• Dior, Prada, Marchesa, Elie Saab and Giorgio Armani top Sina Weibo’s most buzzed about brands from Oscars red carpet [WWD]
  • Topshop is fashion’s most social high street brand [The Wall Blog]
  • Calvin Klein launches Dark Obsession fragrance ad starring model Matthew Terry [The Cut]
  • Content marketing with Instagram: five lessons from Anthropologie [The Bureau]
  • Dove Canada’s Photoshop ‘hack’ reverts airbrushed, edited photos [Huffington Post]
  • Five brands that reaped rewards after adopting responsive design [Econsultancy]
  • One e-commerce winner, one loser; two lessons – Farfetch vs Luxup [Material World, FT]
film social media Uncategorized

Topshop targets Chinese consumers with New Year campaign film


Topshop is celebrating Chinese New Year with the launch of a short film that ties together its British brand and its growing international consumer base.

The Lanterns, as it’s called, sees two models captured in front of London’s Houses of Parliament and Big Ben, with Chinese lanterns floating above them. It is set to a cover of This Little Light of Mine by Berend Dubbe and Gwen Thomas, and ends with copy that wishes the viewer a prosperous New Year in both English and traditional Chinese characters.

“We wanted to create something fun that represented the spirit of the Topshop girl whilst capturing the energy of this special time of celebration and giving,” said Topshop’s CMO, Justin Cooke.

Importantly, the film was released on Topshop’s Chinese social media networks, including Weibo where it has over 10 million followers. It also launched on YouTube, Facebook, Twitter, Google+, Pinterest and Instagram.

Topshop will open its first store in Hong Kong in May, but this film is as much about reaching Chinese consumers worldwide as it is within China itself. According to stats from Topshop, Chinese travellers took over 70 million trips abroad last year, and 150,000 headed to London.

Cooke said: “Not only do we have a huge following in Asia but there are also enormous numbers of Chinese tourists and Chinese communities based in cities all over the world – for example Los Angeles, where we open a store on February 14, we know that there is a very strong Chinese community there…  I think it’s really important as a global brand that we speak to and understand the things that really matter to them, this is a significant time of year and it’s also a very personal one where people get together and thank the people they love.”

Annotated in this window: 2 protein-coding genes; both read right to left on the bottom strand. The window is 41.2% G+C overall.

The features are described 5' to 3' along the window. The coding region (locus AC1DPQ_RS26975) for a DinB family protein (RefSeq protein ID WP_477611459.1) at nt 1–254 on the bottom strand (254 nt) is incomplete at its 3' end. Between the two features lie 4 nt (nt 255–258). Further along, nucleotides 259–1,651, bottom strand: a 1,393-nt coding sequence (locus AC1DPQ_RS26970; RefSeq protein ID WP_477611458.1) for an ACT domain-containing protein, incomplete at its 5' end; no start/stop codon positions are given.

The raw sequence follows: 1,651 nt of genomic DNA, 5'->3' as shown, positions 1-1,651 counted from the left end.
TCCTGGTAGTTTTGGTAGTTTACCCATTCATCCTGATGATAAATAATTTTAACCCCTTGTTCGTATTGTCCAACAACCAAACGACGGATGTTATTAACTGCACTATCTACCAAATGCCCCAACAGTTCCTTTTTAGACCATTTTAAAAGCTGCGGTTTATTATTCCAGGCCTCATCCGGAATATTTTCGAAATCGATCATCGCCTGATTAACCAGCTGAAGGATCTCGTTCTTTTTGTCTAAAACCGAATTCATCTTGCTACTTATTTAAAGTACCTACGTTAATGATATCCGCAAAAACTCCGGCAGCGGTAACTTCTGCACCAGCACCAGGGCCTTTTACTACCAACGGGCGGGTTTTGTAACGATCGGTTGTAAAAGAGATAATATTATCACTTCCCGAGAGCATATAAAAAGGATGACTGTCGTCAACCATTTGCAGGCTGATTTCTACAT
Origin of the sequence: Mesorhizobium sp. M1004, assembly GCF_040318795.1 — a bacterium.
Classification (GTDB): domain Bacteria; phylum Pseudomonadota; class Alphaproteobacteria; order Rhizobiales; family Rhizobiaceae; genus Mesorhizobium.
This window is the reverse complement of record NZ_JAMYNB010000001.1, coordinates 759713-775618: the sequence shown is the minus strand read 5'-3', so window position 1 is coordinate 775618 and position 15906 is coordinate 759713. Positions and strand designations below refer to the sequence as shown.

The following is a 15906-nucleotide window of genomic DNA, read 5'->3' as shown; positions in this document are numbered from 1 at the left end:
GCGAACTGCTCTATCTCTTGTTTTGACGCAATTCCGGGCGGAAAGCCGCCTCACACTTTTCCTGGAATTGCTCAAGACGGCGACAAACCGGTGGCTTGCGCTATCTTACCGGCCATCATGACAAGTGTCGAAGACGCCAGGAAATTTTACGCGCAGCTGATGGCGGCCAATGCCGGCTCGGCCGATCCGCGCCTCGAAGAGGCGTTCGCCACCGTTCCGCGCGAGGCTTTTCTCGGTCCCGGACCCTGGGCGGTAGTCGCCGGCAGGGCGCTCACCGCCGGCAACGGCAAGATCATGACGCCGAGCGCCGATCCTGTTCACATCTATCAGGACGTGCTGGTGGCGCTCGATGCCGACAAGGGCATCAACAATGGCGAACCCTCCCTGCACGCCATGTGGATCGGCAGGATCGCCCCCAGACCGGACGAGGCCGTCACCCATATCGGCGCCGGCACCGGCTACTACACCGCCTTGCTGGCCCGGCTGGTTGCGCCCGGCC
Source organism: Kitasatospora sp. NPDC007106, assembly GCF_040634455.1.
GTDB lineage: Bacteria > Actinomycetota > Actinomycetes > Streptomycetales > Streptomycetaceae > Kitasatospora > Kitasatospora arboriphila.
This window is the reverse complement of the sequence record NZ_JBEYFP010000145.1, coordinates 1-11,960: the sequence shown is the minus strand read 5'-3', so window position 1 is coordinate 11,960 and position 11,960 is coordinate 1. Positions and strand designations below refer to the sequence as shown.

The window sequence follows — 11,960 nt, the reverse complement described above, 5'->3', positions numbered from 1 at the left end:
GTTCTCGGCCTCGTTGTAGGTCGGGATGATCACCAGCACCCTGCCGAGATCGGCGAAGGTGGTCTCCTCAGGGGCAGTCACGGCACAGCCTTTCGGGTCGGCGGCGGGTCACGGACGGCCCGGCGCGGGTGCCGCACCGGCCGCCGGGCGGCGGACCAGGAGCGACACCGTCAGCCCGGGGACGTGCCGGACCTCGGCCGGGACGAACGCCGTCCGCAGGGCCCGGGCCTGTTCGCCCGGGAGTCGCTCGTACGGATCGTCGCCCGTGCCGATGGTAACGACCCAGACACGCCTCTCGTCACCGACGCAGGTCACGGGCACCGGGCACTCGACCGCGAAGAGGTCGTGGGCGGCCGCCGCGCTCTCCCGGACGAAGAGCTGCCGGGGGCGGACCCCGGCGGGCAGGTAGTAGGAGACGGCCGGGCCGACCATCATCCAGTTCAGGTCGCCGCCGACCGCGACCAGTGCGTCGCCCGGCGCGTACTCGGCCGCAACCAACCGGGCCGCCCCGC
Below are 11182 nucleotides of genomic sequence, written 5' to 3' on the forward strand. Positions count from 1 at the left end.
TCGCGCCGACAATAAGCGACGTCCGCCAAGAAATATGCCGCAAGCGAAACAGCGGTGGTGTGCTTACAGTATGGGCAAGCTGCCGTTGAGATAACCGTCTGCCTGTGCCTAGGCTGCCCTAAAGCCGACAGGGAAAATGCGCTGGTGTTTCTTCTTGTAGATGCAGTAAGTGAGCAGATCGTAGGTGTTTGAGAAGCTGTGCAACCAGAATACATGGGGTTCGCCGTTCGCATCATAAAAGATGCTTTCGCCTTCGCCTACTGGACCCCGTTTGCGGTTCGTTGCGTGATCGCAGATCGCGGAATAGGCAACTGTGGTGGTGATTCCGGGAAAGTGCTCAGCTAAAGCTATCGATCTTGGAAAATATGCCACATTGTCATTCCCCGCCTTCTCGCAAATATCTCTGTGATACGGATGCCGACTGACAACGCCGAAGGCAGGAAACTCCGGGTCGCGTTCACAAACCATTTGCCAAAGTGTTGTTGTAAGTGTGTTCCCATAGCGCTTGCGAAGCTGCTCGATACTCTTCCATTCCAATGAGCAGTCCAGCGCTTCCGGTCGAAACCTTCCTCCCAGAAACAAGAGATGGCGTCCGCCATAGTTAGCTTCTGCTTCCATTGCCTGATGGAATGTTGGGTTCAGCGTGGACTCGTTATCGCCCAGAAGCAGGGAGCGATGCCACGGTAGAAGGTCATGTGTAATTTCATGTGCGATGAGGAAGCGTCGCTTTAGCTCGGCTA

Even the length of the film is culturally considerate. At 58 seconds it coincides with Chinese superstitions of numerology; five and eight are both lucky numbers, symbolising wealth and prosperity.

Topshop has also created limited edition lucky red gift cards and envelopes to note the Chinese tradition to gift ‘Lucky Money’ as a wish of prosperity. They are available in its flagship stores and online globally.

Topshop celebrates Chinese New Year with The Lanterns Topshop celebrates Chinese New Year with The LanternsTopshop celebrates  Chinese New Year with The Lanterns

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digital snippets e-commerce mobile Uncategorized

Digital snippets: Neiman Marcus, YSL Beauté, Mercedes, Nike, Revlon

Some more great stories from around the web surrounding all things fashion and digital over the past week:


  • Neiman Marcus app syncs shoppers and sales staff [Mashable]
  • Yves Saint Laurent Beauté launches limited edition make-up palette on Facebook [Web&Luxe]
  • Joan Smalls stars in latest Mercedes fashion campaign (as above) [Telegraph]
  • Revlon charts new digital course [WWD]
  • Luring online shoppers offline [NY Times]
  • Comment: Luxury must become interactive to survive [Wired UK]
  • Fashion industry aims to corner the Chinese market with Weibo [Fashionista]
  • Four rules for luxury brand mobile marketing [Mashable]